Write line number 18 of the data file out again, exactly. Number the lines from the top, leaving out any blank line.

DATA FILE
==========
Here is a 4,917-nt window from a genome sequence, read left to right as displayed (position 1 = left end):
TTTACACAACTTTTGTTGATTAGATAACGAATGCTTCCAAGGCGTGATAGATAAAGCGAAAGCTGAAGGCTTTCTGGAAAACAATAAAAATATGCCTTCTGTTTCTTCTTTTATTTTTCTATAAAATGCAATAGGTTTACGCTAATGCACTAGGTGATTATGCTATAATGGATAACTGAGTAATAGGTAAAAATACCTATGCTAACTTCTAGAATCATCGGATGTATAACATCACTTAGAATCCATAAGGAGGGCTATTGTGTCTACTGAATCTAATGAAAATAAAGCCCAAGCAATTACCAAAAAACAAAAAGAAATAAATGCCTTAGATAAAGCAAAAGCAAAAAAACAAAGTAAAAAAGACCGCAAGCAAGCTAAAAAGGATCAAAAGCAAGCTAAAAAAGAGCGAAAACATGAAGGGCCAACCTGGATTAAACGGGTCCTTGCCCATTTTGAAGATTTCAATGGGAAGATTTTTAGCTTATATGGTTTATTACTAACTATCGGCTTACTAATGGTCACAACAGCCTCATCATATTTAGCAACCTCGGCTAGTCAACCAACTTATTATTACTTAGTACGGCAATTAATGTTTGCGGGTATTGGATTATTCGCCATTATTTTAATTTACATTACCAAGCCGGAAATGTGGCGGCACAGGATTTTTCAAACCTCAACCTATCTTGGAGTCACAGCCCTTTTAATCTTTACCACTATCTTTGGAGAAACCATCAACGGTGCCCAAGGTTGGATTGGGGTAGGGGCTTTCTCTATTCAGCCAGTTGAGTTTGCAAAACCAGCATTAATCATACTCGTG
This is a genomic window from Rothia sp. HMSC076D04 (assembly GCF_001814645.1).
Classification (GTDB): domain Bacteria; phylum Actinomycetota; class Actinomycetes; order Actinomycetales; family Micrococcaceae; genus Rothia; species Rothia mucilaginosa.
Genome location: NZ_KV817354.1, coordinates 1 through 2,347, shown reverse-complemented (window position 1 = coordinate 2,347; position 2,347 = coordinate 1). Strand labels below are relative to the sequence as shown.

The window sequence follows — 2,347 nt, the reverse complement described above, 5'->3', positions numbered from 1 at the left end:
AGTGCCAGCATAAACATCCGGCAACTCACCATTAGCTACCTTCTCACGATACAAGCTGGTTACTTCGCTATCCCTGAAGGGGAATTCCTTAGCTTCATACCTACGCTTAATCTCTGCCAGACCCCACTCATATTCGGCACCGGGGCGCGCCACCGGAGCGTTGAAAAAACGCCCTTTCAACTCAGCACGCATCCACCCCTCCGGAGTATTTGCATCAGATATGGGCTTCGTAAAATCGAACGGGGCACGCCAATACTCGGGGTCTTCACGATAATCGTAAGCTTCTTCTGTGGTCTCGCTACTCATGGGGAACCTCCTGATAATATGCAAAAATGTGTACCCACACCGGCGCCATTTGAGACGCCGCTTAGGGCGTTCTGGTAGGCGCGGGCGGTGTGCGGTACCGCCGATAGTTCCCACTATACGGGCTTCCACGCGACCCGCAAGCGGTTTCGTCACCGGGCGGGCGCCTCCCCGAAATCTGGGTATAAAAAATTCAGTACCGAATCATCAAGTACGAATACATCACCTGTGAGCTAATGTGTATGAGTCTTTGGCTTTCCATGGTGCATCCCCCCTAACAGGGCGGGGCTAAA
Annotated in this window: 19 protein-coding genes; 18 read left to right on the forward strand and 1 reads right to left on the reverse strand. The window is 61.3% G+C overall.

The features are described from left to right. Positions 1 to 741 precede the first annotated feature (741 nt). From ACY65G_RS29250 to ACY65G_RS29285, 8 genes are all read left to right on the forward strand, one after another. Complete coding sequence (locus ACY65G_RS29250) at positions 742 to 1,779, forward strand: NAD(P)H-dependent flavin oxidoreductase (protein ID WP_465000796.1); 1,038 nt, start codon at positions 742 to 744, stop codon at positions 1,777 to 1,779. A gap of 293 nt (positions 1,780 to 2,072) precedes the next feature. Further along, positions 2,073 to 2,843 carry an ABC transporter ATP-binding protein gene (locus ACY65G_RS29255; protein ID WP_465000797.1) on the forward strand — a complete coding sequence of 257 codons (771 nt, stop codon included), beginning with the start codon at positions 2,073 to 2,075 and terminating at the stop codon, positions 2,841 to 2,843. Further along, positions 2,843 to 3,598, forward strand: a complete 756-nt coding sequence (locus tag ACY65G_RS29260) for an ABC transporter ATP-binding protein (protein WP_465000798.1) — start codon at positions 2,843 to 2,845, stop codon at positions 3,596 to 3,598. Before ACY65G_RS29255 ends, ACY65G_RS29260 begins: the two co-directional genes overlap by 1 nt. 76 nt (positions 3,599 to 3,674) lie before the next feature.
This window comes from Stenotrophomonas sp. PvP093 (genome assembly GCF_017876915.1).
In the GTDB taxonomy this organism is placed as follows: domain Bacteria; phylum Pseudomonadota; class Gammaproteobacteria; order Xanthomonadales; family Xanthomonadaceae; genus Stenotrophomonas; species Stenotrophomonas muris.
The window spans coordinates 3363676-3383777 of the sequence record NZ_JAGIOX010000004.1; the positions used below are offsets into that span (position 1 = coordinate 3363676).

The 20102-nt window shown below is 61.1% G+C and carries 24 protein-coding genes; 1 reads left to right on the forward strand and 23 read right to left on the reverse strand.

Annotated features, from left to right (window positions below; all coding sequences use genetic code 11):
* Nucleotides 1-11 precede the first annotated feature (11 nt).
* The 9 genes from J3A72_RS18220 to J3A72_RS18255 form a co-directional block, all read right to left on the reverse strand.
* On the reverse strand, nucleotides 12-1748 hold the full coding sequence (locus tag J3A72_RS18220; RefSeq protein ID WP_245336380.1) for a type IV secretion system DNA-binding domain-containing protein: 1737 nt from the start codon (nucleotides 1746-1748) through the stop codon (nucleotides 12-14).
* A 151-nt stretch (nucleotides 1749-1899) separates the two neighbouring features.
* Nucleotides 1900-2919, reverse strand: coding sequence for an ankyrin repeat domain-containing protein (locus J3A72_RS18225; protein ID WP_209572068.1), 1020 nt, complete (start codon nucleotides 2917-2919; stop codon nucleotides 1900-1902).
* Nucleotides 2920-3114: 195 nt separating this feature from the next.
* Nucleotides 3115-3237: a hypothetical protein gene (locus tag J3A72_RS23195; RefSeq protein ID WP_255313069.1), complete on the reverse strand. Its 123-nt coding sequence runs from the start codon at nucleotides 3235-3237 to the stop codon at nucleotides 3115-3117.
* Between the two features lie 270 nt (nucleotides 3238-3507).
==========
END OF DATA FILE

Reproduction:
* A 151-nt stretch (nucleotides 1749-1899) separates the two neighbouring features.